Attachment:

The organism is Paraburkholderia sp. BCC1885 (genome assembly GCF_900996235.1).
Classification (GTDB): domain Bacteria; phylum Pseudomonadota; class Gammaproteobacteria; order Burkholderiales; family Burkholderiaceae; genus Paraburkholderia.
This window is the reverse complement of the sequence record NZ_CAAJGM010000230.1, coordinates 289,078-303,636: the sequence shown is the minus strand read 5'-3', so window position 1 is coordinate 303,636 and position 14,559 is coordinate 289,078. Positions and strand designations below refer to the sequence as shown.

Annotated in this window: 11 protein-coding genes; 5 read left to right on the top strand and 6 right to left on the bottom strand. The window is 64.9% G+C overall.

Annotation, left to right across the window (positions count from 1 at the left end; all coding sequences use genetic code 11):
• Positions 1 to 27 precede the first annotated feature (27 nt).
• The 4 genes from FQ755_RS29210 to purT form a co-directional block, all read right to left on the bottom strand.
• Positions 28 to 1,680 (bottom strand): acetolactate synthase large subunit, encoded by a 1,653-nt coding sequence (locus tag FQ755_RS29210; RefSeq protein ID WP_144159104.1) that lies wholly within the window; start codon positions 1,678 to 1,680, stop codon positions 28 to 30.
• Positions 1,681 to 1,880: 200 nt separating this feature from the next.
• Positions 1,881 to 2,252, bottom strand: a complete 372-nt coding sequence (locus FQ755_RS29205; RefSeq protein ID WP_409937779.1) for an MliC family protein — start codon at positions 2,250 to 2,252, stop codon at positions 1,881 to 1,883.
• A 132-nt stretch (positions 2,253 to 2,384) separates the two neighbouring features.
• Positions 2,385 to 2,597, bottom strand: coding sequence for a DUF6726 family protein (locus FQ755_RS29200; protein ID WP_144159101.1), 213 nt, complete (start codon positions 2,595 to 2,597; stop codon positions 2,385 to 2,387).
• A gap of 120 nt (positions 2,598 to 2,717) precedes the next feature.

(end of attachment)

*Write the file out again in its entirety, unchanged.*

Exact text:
The organism is Paraburkholderia sp. BCC1885 (genome assembly GCF_900996235.1).
Classification (GTDB): domain Bacteria; phylum Pseudomonadota; class Gammaproteobacteria; order Burkholderiales; family Burkholderiaceae; genus Paraburkholderia.
This window is the reverse complement of the sequence record NZ_CAAJGM010000230.1, coordinates 289,078-303,636: the sequence shown is the minus strand read 5'-3', so window position 1 is coordinate 303,636 and position 14,559 is coordinate 289,078. Positions and strand designations below refer to the sequence as shown.

Annotated in this window: 11 protein-coding genes; 5 read left to right on the top strand and 6 right to left on the bottom strand. The window is 64.9% G+C overall.

Annotation, left to right across the window (positions count from 1 at the left end; all coding sequences use genetic code 11):
• Positions 1 to 27 precede the first annotated feature (27 nt).
• The 4 genes from FQ755_RS29210 to purT form a co-directional block, all read right to left on the bottom strand.
• Positions 28 to 1,680 (bottom strand): acetolactate synthase large subunit, encoded by a 1,653-nt coding sequence (locus tag FQ755_RS29210; RefSeq protein ID WP_144159104.1) that lies wholly within the window; start codon positions 1,678 to 1,680, stop codon positions 28 to 30.
• Positions 1,681 to 1,880: 200 nt separating this feature from the next.
• Positions 1,881 to 2,252, bottom strand: a complete 372-nt coding sequence (locus FQ755_RS29205; RefSeq protein ID WP_409937779.1) for an MliC family protein — start codon at positions 2,250 to 2,252, stop codon at positions 1,881 to 1,883.
• A 132-nt stretch (positions 2,253 to 2,384) separates the two neighbouring features.
• Positions 2,385 to 2,597, bottom strand: coding sequence for a DUF6726 family protein (locus FQ755_RS29200; protein ID WP_144159101.1), 213 nt, complete (start codon positions 2,595 to 2,597; stop codon positions 2,385 to 2,387).
• A gap of 120 nt (positions 2,598 to 2,717) precedes the next feature.